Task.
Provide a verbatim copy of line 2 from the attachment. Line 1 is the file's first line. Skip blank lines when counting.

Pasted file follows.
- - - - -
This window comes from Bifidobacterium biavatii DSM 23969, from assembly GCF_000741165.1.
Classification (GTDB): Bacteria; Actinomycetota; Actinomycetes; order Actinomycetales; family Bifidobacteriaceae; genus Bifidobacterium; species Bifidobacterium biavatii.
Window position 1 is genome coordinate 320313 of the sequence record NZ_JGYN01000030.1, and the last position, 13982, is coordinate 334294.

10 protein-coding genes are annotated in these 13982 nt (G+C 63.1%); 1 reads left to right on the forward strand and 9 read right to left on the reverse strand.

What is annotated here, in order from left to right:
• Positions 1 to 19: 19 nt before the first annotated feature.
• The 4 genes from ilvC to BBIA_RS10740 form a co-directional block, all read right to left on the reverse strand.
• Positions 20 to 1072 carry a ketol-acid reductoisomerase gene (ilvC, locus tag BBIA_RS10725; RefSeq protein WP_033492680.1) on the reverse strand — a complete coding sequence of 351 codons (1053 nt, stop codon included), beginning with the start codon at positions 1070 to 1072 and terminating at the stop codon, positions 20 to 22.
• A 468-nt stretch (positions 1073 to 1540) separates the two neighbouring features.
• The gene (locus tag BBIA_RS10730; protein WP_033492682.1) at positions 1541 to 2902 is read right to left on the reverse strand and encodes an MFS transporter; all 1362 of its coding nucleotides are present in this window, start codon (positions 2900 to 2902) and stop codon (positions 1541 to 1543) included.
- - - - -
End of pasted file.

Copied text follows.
Classification (GTDB): Bacteria; Actinomycetota; Actinomycetes; order Actinomycetales; family Bifidobacteriaceae; genus Bifidobacterium; species Bifidobacterium biavatii.